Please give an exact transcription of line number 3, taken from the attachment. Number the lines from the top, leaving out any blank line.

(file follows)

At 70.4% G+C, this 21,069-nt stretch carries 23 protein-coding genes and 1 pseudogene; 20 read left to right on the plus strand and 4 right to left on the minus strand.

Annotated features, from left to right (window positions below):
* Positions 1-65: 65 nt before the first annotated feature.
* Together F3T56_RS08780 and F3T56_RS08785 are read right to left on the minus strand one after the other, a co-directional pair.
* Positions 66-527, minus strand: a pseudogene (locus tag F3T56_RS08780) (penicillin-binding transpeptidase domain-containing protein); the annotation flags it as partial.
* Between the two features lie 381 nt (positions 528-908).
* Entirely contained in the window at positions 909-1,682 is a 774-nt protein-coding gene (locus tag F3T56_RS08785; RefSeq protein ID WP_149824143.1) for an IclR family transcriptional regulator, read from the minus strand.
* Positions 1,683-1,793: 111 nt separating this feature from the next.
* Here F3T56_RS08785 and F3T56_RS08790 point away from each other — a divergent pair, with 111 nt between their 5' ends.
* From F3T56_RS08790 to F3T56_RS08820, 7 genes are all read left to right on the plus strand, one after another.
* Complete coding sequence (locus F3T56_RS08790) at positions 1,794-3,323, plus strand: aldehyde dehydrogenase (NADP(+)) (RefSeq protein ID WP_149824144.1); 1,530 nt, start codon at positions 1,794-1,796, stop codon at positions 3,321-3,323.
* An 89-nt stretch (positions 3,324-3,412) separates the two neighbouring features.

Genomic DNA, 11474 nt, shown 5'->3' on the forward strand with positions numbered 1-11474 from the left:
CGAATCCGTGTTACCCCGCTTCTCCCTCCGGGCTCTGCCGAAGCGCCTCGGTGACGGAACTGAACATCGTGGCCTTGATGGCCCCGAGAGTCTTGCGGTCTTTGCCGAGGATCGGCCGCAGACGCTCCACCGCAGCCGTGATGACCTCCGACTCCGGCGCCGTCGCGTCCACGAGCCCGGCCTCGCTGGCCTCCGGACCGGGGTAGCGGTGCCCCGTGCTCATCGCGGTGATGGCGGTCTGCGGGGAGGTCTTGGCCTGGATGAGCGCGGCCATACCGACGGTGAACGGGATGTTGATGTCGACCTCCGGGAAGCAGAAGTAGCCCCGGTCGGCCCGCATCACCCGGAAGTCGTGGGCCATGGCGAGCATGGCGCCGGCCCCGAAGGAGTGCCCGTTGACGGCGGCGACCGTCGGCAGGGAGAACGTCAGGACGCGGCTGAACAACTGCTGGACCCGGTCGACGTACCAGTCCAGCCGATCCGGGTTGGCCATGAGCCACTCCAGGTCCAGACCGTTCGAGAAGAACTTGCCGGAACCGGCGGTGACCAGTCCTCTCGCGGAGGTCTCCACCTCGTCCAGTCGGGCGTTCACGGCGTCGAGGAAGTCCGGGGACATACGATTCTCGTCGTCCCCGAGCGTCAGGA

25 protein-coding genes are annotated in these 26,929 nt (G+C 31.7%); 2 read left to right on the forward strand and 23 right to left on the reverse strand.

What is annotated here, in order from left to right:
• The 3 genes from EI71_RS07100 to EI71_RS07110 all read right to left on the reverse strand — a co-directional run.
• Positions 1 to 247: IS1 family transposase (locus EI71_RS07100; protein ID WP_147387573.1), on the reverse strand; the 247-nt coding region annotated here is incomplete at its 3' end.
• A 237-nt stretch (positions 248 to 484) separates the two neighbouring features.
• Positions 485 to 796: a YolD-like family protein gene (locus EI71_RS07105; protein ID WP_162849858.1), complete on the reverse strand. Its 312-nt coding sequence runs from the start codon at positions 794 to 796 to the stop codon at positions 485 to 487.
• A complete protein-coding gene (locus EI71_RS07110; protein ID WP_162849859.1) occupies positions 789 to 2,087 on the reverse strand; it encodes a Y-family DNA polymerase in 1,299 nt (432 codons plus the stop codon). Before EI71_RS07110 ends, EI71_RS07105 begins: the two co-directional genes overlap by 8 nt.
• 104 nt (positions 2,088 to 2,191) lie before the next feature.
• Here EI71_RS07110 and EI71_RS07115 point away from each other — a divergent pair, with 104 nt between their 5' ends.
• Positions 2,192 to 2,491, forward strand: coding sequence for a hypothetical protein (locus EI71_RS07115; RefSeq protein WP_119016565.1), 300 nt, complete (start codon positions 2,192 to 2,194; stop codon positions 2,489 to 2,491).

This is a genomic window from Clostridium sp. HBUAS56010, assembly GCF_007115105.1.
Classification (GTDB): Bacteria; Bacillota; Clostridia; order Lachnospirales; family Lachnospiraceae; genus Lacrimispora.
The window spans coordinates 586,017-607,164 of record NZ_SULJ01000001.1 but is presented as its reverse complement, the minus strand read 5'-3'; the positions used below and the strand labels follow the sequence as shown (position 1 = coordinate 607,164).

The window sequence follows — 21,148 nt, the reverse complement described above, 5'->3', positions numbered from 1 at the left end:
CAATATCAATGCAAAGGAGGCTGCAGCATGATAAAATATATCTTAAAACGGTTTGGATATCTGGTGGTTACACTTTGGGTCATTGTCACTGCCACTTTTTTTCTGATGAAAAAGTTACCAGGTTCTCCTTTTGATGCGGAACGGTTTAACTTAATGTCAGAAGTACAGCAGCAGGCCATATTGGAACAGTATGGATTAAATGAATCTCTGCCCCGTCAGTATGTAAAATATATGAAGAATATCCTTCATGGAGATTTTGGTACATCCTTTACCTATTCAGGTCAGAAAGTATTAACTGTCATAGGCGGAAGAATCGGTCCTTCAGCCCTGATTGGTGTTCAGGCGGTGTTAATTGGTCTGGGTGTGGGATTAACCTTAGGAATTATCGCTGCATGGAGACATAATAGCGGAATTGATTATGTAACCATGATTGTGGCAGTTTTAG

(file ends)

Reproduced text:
* Positions 1-65: 65 nt before the first annotated feature.